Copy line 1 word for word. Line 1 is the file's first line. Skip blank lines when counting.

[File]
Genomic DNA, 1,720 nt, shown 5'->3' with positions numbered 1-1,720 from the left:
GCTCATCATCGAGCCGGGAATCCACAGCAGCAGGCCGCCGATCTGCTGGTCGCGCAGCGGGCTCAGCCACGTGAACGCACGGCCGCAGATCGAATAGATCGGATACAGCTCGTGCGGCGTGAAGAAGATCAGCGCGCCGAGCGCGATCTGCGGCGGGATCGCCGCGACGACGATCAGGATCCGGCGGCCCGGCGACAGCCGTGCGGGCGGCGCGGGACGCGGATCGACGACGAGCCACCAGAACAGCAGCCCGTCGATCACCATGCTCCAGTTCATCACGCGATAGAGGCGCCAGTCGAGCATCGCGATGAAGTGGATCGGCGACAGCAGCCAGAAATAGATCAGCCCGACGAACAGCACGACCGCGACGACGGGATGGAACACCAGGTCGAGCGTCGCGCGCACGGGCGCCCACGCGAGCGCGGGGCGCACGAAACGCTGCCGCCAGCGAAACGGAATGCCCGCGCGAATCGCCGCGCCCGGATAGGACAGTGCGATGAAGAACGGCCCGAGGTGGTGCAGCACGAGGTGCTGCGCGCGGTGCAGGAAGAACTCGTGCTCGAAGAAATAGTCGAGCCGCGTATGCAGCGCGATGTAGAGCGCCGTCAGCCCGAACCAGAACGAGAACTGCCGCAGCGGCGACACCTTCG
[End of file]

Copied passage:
Genomic DNA, 1,720 nt, shown 5'->3' with positions numbered 1-1,720 from the left: